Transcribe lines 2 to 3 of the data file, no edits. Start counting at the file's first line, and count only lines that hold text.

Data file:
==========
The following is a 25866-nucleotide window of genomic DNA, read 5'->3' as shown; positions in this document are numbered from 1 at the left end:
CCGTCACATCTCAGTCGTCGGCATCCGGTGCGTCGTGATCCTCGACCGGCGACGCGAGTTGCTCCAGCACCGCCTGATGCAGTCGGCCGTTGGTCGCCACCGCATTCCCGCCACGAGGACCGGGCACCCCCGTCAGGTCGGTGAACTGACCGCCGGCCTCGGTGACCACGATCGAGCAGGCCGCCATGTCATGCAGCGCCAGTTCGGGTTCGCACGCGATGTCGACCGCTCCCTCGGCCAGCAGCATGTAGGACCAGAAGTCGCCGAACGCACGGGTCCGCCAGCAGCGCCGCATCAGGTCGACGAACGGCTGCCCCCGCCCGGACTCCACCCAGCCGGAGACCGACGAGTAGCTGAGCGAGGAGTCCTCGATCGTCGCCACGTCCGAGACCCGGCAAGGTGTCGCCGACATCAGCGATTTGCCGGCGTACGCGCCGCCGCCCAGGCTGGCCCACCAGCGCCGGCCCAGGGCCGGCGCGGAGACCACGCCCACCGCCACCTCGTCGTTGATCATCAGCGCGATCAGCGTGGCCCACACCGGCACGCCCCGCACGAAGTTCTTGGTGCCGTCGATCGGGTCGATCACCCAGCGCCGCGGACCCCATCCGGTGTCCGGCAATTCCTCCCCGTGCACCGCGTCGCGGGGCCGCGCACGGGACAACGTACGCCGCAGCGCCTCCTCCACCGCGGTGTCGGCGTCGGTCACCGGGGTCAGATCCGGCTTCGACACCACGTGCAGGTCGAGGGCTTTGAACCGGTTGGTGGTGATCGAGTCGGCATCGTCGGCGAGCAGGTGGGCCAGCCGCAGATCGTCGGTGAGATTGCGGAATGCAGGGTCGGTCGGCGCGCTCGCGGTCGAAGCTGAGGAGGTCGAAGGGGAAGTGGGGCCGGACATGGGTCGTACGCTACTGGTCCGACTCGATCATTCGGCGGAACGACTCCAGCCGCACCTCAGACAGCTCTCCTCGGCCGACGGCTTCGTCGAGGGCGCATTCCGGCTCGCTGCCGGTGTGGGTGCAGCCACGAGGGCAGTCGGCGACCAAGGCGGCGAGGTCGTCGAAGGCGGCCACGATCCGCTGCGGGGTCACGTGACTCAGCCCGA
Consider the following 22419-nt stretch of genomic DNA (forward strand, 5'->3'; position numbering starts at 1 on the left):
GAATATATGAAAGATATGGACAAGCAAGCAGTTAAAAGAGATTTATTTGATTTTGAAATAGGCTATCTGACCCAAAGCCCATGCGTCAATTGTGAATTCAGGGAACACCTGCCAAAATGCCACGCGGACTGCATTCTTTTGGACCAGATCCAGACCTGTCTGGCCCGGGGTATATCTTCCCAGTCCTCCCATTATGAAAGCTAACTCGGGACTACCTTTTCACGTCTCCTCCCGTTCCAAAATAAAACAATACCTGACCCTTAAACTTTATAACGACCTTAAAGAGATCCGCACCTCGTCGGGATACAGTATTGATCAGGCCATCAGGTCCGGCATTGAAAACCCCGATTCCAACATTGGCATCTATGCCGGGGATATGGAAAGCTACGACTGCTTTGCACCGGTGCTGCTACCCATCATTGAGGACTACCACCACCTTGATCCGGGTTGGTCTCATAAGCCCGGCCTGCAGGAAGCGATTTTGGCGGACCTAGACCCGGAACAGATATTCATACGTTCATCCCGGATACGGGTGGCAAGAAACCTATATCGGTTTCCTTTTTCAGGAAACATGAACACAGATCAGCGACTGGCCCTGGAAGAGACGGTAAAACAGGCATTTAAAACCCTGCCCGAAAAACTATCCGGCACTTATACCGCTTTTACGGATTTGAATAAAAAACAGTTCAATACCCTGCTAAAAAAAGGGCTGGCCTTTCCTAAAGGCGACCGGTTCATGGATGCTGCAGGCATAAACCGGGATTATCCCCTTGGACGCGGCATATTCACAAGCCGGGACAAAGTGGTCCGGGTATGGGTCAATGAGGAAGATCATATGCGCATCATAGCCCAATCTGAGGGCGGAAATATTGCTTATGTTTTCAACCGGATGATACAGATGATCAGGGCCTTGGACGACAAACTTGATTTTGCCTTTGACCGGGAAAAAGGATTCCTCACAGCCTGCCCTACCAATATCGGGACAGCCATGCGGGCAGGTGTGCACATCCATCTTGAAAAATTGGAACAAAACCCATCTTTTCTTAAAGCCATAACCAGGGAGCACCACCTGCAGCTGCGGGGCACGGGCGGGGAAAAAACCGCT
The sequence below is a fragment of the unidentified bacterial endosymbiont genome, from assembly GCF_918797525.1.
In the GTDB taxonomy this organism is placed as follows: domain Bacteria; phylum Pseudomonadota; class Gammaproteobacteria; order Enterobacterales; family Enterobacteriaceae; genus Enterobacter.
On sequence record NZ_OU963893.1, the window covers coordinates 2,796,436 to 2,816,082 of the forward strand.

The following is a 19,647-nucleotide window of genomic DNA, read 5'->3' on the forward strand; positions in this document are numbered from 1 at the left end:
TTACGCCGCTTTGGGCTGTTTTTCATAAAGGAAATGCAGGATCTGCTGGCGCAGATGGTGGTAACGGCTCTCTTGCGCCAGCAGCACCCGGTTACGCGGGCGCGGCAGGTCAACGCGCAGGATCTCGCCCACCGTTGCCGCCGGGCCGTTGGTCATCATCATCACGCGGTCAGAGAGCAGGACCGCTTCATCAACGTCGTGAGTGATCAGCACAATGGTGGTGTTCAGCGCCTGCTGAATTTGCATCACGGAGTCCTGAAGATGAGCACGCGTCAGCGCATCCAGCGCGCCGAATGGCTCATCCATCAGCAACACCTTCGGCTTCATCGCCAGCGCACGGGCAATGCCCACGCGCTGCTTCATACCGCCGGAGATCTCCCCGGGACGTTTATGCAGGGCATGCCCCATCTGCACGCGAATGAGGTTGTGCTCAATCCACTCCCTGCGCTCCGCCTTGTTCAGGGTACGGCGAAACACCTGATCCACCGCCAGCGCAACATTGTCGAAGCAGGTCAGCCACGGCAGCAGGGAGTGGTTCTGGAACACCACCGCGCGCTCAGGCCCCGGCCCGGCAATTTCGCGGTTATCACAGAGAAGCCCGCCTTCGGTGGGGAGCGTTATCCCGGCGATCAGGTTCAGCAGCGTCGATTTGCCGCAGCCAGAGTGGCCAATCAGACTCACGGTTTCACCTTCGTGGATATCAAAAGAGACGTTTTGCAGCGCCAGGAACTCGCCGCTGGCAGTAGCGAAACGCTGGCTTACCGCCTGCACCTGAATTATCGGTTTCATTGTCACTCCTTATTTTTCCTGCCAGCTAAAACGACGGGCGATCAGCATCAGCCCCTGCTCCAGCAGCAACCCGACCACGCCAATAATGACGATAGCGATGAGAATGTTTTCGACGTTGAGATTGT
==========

CCGTCACATCTCAGTCGTCGGCATCCGGTGCGTCGTGATCCTCGACCGGCGACGCGAGTTGCTCCAGCACCGCCTGATGCAGTCGGCCGTTGGTCGCCACCGCATTCCCGCCACGAGGACCGGGCACCCCCGTCAGGTCGGTGAACTGACCGCCGGCCTCGGTGACCACGATCGAGCAGGCCGCCATGTCATGCAGCGCCAGTTCGGGTTCGCACGCGATGTCGACCGCTCCCTCGGCCAGCAGCATGTAGGACCAGAAGTCGCCGAACGCACGGGTCCGCCAGCAGCGCCGCATCAGGTCGACGAACGGCTGCCCCCGCCCGGACTCCACCCAGCCGGAGACCGACGAGTAGCTGAGCGAGGAGTCCTCGATCGTCGCCACGTCCGAGACCCGGCAAGGTGTCGCCGACATCAGCGATTTGCCGGCGTACGCGCCGCCGCCCAGGCTGGCCCACCAGCGCCGGCCCAGGGCCGGCGCGGAGACCACGCCCACCGCCACCTCGTCGTTGATCATCAGCGCGATCAGCGTGGCCCACACCGGCACGCCCCGCACGAAGTTCTTGGTGCCGTCGATCGGGTCGATCACCCAGCGCCGCGGACCCCATCCGGTGTCCGGCAATTCCTCCCCGTGCACCGCGTCGCGGGGCCGCGCACGGGACAACGTACGCCGCAGCGCCTCCTCCACCGCGGTGTCGGCGTCGGTCACCGGGGTCAGATCCGGCTTCGACACCACGTGCAGGTCGAGGGCTTTGAACCGGTTGGTGGTGATCGAGTCGGCATCGTCGGCGAGCAGGTGGGCCAGCCGCAGATCGTCGGTGAGATTGCGGAATGCAGGGTCGGTCGGCGCGCTCGCGGTCGAAGCTGAGGAGGTCGAAGGGGAAGTGGGGCCGGACATGGGTCGTACGCTACTGGTCCGACTCGATCATTCGGCGGAACGACTCCAGCCGCACCTCAGACAGCTCTCCTCGGCCGACGGCTTCGTCGAGGGCGCATTCCGGCTCGCTGCCGGTGTGGGTGCAGCCACGAGGGCAGTCGGCGACCAAGGCGGCGAGGTCGTCGAAGGCGGCCACGATCCGCTGCGGGGTCACGTGACTCAGCCCGA
Consider the following 22419-nt stretch of genomic DNA (forward strand, 5'->3'; position numbering starts at 1 on the left):